Income inequality in the U.S. has been growing rapidly for decades, and the COVID-19 crisis has set a further trajectory of disparity, with billionaires standing to gain billions while others lose jobs, savings, and homes. Many are asking what businesses can do to stem the tide for the employees who show up and provide the means for quarterly earnings and shareholder payouts.
For Fireclay Tile and a growing number of leadership teams at businesses across the country, the answer is to give employees an ownership stake in the company. In Fireclay’s case, as would be possible for many privately owned companies, the employees gained increased shareholder options when the board decided to buy out the founder this year.
Paul Burns founded Fireclay, an eco-friendly handmade tile company, in 1986. This year, Fireclay’s leadership team came to an agreement with Burns to, over the next seven years, buy back his shares in the company, totaling a little under a third of the company’s ownership. Instead of retiring the shares to cause a blanket increase of the value of other shareholders’ interests, CEO Eric Edelson and the board decided to use the opportunity to increase the company’s employee ownership options. The increase will, over time, increase the employees’ ownership portion from the current 14% to almost 40%. For private businesses, the rate at which employees are offered a financial interest in the company—a portion of the value created by their work, as Edelson says—is much less frequent than in publicly traded companies. Part of Fireclay’s goal is to set a bar for other private companies to follow.
The motivation to pursue employee ownership doesn’t only return feel-good sentiments; the model is tied to increased employee engagement, reduced turnover, and bottom-line benefits. Fireclay, like many employee-owned companies, has seen an 8x increase in revenue since creating its first stock option plan in 2013.
I recently spoke with Edelson as part of my research on purpose-driven business to learn more about the why, the why now, and the lessons learned in Fireclay’s employee-ownership journey.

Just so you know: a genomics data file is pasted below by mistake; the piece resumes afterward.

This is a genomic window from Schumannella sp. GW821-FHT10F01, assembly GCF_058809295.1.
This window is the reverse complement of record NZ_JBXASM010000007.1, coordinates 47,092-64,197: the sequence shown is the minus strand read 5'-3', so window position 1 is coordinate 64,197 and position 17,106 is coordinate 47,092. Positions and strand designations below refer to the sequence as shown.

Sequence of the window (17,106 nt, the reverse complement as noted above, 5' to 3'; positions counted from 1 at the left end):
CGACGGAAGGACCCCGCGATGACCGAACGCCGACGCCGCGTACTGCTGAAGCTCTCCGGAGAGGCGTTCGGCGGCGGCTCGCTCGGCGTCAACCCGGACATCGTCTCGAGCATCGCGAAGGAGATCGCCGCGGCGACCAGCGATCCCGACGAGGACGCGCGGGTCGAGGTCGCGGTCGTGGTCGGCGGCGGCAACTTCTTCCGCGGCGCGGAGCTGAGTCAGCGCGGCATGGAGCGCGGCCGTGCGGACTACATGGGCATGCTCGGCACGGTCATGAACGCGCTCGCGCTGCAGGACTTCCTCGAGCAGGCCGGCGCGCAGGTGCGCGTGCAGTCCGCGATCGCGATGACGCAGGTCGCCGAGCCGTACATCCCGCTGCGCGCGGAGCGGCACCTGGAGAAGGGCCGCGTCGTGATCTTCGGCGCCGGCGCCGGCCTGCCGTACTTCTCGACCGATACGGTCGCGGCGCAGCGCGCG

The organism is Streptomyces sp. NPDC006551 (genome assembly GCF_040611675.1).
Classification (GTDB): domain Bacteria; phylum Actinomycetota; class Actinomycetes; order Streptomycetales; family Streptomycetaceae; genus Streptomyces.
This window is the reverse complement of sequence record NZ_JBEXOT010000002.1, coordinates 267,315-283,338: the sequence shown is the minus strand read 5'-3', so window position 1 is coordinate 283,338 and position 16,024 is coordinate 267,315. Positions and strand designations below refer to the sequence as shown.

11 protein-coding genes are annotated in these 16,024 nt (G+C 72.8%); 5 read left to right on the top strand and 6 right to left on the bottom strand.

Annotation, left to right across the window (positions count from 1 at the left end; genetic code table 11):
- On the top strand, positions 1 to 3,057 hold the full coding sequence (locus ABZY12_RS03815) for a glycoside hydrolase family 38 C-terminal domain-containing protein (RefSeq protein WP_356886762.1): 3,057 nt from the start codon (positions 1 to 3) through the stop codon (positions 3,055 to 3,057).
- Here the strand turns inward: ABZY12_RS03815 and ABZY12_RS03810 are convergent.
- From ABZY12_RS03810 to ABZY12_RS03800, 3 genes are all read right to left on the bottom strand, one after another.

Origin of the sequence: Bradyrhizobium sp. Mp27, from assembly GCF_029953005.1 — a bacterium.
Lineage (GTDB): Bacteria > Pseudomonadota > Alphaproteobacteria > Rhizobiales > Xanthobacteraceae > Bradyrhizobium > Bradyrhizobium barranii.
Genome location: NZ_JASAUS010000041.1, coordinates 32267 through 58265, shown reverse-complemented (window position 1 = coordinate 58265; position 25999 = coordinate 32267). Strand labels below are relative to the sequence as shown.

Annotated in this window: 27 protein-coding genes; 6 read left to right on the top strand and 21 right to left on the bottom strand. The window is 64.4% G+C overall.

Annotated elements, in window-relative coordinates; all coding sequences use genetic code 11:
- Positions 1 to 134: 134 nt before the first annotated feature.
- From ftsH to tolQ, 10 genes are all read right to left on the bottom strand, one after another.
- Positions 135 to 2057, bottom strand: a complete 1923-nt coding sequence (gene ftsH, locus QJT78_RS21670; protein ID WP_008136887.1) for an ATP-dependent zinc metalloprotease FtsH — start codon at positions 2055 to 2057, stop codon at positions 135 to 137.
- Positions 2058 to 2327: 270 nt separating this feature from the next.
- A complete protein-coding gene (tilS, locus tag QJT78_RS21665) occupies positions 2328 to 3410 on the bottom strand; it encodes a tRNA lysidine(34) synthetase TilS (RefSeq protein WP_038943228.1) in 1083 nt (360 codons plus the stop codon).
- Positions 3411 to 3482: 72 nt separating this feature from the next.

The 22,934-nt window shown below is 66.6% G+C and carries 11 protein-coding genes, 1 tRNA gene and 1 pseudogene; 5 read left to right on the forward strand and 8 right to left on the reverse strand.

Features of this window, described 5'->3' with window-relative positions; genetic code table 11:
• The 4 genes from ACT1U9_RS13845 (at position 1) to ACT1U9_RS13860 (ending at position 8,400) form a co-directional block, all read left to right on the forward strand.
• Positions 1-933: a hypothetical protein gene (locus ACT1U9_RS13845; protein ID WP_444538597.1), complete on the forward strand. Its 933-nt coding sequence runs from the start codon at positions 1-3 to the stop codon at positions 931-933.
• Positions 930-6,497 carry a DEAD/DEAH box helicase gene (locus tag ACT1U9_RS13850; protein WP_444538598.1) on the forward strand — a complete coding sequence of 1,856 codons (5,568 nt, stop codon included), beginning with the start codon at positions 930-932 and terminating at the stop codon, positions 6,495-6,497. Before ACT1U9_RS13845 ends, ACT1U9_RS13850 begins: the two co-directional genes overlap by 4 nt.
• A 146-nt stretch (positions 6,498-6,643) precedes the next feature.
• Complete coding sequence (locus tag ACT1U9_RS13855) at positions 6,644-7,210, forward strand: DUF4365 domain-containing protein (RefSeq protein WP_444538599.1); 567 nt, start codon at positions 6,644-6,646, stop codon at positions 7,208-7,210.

Christopher Marquis: How did you turn ideas about employee ownership into a reality for Fireclay?
Eric Edelson: We have the classic founder story, where an incredible individual dedicated 35 years to Fireclay. But, I don’t have a philosophy that ownership is fixed. I think ownership can evolve and can change, and that’s OK. If you look at the public markets, for example, ownership changes every millisecond. In the private markets, the only reason that doesn’t happen is there’s not really a market for it so valuation is challenging. But the idea that ownership is fixed I don’t think makes sense.
I felt it imperative to really think about ownership and to do that for all stakeholders; to think about ownership being a lever to pull. We thought about selling the company, and even went through a sale process. When that did not materialize, we were able to come to an agreement where we decided to buy out our founder over a period of time.
After agreeing to the buyout, I looked at our team and said, “If Paul had that ownership, why shouldn’t the team who come to work every day have that ownership?.” Convincing our Board and investors to redistribute almost all of the ownership to our employees took about eight or nine months of negotiation. Usually when you buy out an owner, you simply retire their shares and all other owners collectively increase their ownership. That’s the natural approach. The unnatural thing in this case was taking almost all of it and creating a new stock-option plan to basically redistribute that ownership among our employees.